Carrots are a storehouse of vitamins and other nutrients.
A substance of vegetable origin, discovered by scientists in carrots and olive oil, helps to reduce inflammation in the brain associated with age-related changes and to prevent memory deficits are the results of a new study, which was conducted on mice.
Substance called luteolin (luteolin), as was previously found in pepper, celery, pepper mint, rosemary and chamomile. In new information, the researchers of the University of Illinois confidently report that a healthy and balanced diet that includes all of these products potentially reduces the risk of inflammation in the brain associated with age-related factors and improves brain function.
As a rule, in the experiments, older mice had higher levels of inflammation in their brain and they coped worse with tests aimed at identifying memory than young adult mice. Researchers during a series of experiments found that the older mice in the diet which added luteolin, still showed better results in education and jobs on a memory test than the same old mouse with a normal diet, and the degree of inflammation in their brains was similar to that in young mice.
During the experiment, adult young mice (aged 3 to 6 months) and old mice (age 2 years) were fed a normal diet or food with the addition of luteolin for a full four weeks. The researchers then tested their memory and measured levels of inflammation in the brain, called the hippocampus, which controls memory and spatial awareness.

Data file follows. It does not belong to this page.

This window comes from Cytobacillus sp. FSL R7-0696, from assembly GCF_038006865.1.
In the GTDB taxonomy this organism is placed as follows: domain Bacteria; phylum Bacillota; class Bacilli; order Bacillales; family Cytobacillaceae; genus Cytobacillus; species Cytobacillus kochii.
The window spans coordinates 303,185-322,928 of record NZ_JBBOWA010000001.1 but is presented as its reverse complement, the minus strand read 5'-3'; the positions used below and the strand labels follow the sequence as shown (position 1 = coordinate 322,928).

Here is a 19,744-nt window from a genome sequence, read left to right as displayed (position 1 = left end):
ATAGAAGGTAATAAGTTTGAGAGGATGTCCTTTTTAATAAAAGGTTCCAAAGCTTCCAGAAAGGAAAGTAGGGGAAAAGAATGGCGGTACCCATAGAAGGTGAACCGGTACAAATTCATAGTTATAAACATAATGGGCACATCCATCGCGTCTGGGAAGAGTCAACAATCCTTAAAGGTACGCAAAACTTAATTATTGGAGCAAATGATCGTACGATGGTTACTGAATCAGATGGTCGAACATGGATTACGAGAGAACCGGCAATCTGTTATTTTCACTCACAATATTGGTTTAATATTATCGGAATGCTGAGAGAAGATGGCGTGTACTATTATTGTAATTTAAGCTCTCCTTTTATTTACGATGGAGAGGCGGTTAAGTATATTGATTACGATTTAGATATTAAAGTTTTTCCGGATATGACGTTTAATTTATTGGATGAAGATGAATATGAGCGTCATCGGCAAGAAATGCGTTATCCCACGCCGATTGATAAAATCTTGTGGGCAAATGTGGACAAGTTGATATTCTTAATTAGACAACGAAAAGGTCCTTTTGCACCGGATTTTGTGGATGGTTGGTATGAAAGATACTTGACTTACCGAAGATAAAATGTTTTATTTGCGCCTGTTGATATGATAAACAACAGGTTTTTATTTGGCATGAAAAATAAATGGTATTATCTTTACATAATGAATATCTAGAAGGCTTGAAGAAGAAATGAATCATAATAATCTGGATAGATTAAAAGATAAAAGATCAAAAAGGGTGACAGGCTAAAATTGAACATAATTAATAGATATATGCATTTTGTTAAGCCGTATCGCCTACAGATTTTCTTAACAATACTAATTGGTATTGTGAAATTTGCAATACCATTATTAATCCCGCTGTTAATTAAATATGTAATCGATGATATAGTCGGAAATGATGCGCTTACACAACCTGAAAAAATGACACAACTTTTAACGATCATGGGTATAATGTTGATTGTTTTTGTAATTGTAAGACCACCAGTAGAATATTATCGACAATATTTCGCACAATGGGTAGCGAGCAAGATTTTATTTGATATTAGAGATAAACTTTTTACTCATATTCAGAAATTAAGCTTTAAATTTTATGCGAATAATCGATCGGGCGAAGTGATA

During the normal natural aging, immune cells in the brain begin to produce more inflammatory molecules that cause memory problems. According to scientists luteolin contributes to the inhibition of production of these inflammatory molecules in the brain.
The results of the tests conducted in the laboratory, also showed that plant extract luteolin helps immune cells to reflect the different toxins that can destroy neurons in the brain. “When we added luteolin in the diet of older mice, contributed to the decrease of inflammatory processes in the brain and, at the same time, restored the memory that reached the level of young mice,” said Rodney Johnson (Rodney Johnson), Professor of the University of Illinois and leader of the study.
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